In its annual revision to its employment data, the Labor Department said Thursday that 386,000 more jobs were created in the year ending in March than it originally had reported. The revision is a preliminary estimate, with a final figure coming in February [...]
The new data, culled from state unemployment insurance tax records, showed the economy added 453,000 additional private sector jobs. But government jobs dropped 67,000 more than originally reported.
The result is there were 133.25 million people employed in non-farm jobs at the end of March instead of 132.86 million, or about 0.3% more than originally thought.
Here’s the BLS’ release. Because it’s based on tax records from the employers themselves, it’s seen as more reliable than the monthly payroll statistics. As the article notes, private sector job growth went up around 0.4%, while the public sector dropped 0.3%. This has been the story of the last four years, a recovery in the private sector weighted down by a depression in the public sector. If public sector jobs grew at the rate seen in the Presidencies of George W. Bush and Ronald Reagan, we would have somewhere around 7.0% unemployment, if not lower.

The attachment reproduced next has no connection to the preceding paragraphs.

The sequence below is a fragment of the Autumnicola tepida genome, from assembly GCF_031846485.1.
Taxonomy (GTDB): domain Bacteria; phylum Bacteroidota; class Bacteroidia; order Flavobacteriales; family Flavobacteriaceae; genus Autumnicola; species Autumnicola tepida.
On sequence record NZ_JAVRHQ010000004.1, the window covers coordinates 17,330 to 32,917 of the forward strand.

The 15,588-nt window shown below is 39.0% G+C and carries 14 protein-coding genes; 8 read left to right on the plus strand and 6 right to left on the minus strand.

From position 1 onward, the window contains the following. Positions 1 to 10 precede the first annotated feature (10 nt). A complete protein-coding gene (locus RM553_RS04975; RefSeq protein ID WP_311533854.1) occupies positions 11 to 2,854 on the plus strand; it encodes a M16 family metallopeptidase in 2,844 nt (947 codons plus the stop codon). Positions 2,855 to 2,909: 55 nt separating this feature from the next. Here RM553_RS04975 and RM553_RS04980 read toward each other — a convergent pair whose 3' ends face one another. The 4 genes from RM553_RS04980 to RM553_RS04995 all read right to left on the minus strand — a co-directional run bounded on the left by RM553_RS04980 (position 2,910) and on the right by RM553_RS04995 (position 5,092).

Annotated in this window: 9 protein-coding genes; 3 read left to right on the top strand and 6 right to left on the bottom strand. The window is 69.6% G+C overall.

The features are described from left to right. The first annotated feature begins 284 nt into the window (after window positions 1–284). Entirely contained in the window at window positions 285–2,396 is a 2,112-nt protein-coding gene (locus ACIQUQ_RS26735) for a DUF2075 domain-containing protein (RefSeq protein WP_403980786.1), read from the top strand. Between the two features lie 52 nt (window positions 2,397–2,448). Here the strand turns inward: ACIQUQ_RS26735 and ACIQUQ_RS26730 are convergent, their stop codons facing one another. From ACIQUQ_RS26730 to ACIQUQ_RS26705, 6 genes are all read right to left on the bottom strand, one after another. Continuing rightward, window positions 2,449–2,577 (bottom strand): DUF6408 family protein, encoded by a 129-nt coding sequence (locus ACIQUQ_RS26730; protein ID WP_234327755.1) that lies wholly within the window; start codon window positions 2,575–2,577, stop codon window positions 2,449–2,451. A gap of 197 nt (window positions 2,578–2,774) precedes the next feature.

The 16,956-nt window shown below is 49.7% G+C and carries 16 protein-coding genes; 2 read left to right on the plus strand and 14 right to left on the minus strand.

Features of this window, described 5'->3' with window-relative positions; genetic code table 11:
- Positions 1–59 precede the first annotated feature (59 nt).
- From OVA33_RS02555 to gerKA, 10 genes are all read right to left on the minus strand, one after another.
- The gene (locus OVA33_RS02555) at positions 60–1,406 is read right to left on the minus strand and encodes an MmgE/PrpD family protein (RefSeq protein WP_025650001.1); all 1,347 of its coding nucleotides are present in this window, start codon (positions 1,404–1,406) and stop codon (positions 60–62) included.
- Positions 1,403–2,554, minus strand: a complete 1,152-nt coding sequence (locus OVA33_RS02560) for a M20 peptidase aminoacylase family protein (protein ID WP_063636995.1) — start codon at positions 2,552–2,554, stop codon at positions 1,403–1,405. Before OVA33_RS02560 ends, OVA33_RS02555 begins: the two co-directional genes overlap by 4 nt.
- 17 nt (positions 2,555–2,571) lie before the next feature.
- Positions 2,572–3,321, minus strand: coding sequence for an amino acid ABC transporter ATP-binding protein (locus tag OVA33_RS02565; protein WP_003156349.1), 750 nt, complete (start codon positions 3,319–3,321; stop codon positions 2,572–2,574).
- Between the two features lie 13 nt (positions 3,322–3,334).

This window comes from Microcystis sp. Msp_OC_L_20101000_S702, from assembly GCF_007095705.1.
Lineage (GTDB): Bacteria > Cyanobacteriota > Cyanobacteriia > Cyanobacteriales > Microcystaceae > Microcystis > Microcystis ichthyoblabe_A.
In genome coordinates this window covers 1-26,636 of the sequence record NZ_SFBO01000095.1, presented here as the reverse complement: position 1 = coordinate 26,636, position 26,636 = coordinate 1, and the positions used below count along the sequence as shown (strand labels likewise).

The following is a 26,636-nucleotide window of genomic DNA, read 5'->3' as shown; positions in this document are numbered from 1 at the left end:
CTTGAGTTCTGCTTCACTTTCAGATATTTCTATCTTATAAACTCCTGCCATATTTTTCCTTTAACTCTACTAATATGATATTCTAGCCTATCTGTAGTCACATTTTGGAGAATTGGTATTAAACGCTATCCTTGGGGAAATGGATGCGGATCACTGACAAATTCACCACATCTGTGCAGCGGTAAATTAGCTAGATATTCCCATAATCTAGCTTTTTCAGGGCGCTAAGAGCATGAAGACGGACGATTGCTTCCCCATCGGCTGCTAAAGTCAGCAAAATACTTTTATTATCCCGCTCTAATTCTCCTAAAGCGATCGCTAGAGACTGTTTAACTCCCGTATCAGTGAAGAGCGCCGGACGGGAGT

Major industries boosted by the revisions include construction (up 1.6%), mining and logging (up 1.4%) and information technology (up 1.9%).
As you can see in this historical chart provided by Calculated Risk, a 0.3% increase is within the historical range of revisions. In 2009, at the height of the Great Recession, the number actually got revised downward by 0.7%. This is the biggest gain in the revisions since 2006. Last year also saw a gain, although a slighter one (162,000 jobs).
The important milestone politically is that this revision turns the Obama Presidency positive relative to net job creation. Over the President’s term starting in January 2009, the economy has created 125,000 jobs. Obviously there are caveats given the expansion of the eligible labor force in those four years, but that benchmark will probably come up in the debates.
None of this is to say that the jobs situation is markedly different with this revision upwards. The unemployment rate, based on a different survey, remains at 8.1%, and job growth over the past two quarters has not really been enough to get that rate down rapidly. With major retail store closings around the corner, we still have an economy performing below trend.
The next monthly jobs report, the second to last before the election, comes out a week from Friday.